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2010 Inductee

Everett Harrison
Pickford, Michigan

Everett Harrison - for the Michigan Draft Horsepullers Hall of Fame

Born in 1922, when Everett began pulling horses, he and the Chief Wawatam would smoke their way across the Straits of Mackinac.  Remember, the BIG MAC didn't open until 12957 and until then a ferry boat was the only way to get to the Lower Peninsula for a contest.  More then once Everett would be grabbing a few winks and if someone didn't wake him in time, the ferry boat would go without him and his horses.

Horses were always special to Everett.  When he was 13 years old he began working in a Michigan lumbering camp.  He rented a team of horses from his uncle for the task.  Everett got paid $10 a week to work at the camp.  They charged him $5 a week to stay there.  He paid his uncle $3 a week rent for the horses.  That left him $2 payment for a week's work, but he was doing what he wanted to do. 

Everett's son Joe also pulls horses.  Joe claims, that his "Dad always made me go to the horsepulling contests with him.  He said he couldn't trust me enough to behave if I stayed home.  He had more faith in my brother and sisters.  They never had to go to horsepulling contests with him so they never got caught up in the "horsepulling fever."

In 1975 Everett Harrison retired from his Civil Service career.  He was a Heavy Equipment Operator for the Air Force. 

Following retirement, pulling horses became his full time job.  He pulled horses in Indiana, Illinois, S. Carolina and Maine until his beloved received her Civil Service retirement.  They immediately made a run for the Upper Peninsula.  For this trip they were made to use BIG MAC.  As far as they knew, the EPA had sunk the Chief Wawatam in the Straits of Mackinac...at least all that smoke was gone from the environment. 

Joe began hooking eveners when he was 12 (later he became more trustworthy).  For those who have never experienced the Upper Peninsula, it can be a different world.   Most modern folks can't recall the ferry boats from a half century ago. 

The Harrisons did everything with the horses at the old home place...worked the soil, crops, hay, manure, anything a horse could do was done by them.  Joe Harrison remembers, "We bought a tractor and the only thing we ever did with it was hook the horses to it.  In the early pulling days a stock truck was used to haul the horses from one place to another.  Back in the 1960s we built an old trailer to haul the horses and went on from there.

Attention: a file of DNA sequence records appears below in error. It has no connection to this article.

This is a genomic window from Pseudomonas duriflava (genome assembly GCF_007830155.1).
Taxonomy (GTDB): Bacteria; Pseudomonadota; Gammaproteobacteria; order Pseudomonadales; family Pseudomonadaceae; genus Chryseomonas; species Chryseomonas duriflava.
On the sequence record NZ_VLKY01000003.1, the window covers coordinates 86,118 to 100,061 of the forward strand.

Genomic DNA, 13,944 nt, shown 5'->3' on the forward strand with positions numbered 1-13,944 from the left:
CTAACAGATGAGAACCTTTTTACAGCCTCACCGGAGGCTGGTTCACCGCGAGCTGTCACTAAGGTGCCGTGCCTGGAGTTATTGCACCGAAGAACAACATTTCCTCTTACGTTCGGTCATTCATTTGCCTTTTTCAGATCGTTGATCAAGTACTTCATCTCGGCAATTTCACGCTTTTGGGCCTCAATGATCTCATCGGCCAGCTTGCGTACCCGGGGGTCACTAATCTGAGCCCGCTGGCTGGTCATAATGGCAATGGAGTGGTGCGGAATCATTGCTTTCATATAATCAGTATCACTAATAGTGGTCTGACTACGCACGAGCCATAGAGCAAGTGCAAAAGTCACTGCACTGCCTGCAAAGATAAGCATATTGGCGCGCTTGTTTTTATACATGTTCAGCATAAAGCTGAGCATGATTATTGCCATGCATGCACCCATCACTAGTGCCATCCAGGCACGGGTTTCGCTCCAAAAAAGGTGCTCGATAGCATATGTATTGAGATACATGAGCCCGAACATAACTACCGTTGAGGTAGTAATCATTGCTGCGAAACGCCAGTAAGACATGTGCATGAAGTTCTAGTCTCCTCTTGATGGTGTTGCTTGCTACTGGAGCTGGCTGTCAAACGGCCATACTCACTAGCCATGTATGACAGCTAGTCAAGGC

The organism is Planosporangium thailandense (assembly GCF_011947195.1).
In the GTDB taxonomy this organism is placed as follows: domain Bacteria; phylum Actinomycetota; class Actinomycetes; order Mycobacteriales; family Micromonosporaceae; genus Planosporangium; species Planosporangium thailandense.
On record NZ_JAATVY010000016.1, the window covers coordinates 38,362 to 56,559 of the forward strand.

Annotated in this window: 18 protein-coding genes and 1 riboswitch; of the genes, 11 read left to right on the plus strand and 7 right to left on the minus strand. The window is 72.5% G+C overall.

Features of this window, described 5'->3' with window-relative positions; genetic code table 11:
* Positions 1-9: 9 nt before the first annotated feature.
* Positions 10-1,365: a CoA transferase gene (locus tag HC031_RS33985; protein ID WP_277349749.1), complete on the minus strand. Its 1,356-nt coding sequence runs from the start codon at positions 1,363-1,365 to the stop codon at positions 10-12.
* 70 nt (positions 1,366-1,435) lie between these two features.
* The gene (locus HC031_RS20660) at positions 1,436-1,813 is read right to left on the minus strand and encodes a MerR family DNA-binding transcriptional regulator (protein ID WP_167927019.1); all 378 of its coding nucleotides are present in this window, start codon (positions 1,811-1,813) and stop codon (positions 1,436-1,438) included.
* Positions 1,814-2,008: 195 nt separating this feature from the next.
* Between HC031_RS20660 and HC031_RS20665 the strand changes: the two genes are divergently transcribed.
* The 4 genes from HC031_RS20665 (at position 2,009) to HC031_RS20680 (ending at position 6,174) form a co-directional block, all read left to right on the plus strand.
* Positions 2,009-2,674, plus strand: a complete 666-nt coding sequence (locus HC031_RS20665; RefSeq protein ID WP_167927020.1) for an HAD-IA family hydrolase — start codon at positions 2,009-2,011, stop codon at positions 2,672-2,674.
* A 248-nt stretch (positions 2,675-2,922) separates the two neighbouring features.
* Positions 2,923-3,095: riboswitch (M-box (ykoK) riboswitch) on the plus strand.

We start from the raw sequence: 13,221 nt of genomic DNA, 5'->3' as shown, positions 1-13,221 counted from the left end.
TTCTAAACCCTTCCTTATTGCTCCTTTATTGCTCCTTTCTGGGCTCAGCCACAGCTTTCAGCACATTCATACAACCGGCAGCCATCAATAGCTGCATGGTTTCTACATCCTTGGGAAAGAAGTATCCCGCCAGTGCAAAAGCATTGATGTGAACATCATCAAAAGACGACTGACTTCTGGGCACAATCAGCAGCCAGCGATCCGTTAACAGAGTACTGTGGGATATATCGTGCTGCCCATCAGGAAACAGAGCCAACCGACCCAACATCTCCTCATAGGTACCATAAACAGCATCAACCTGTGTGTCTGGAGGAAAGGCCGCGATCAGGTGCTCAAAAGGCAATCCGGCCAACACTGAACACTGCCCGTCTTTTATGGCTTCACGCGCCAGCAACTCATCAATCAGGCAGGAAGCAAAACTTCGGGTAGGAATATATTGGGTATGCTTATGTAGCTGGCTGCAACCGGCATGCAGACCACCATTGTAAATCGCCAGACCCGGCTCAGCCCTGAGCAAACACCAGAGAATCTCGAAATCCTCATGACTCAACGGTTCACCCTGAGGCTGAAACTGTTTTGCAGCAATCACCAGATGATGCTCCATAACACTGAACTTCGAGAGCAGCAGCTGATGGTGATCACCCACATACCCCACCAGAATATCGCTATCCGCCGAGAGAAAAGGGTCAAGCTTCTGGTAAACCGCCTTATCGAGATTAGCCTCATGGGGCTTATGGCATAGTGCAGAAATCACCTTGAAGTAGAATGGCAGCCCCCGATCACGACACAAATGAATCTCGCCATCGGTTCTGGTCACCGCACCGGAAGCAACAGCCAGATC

Joe remembers, "Dad's first pull was in Pickford.  If Everett went to the Stalwart Fair he would drive his horses down the day before and stay over Friday night, let them rest that night, then they would pull horses on Saturday, stay over Saturday night, then drive the horse home on Sunday.

Dad used to make five trips each week from Pickford to Rudyard taking horses, hay, logs, whatever needed moving.  Rudyard was about 14 miles and was where the railroad picked up freight.  Everett had a contract for moving the horses and supplies to other places.  He always had a good attitude about things and horses just made him smile and feel good.  Any pull where he could drop a tailgate made him happy."

Barney was one of Everett's favorite horses.  He had been a part of the team for years.  It was a sad time when old Barney required more medical help then was available, back about the same time that Everett was passing the lines on to Joe.  If Everett could make a hundred dollars at a horsepull then he would head for the next one.  That would cover the gas and eats. 

For the past decade, at the Kinross Fair, they present a trophy in honor of Everett Harrison.  They draw a ticket that identifies either the barrels or the flags events and make the award accordingly.  Everett would like that.  The rest of us think that is pretty cool as well.  If Everett suddenly appeared here he might say, "If they are not ready now, they will never be ready..."



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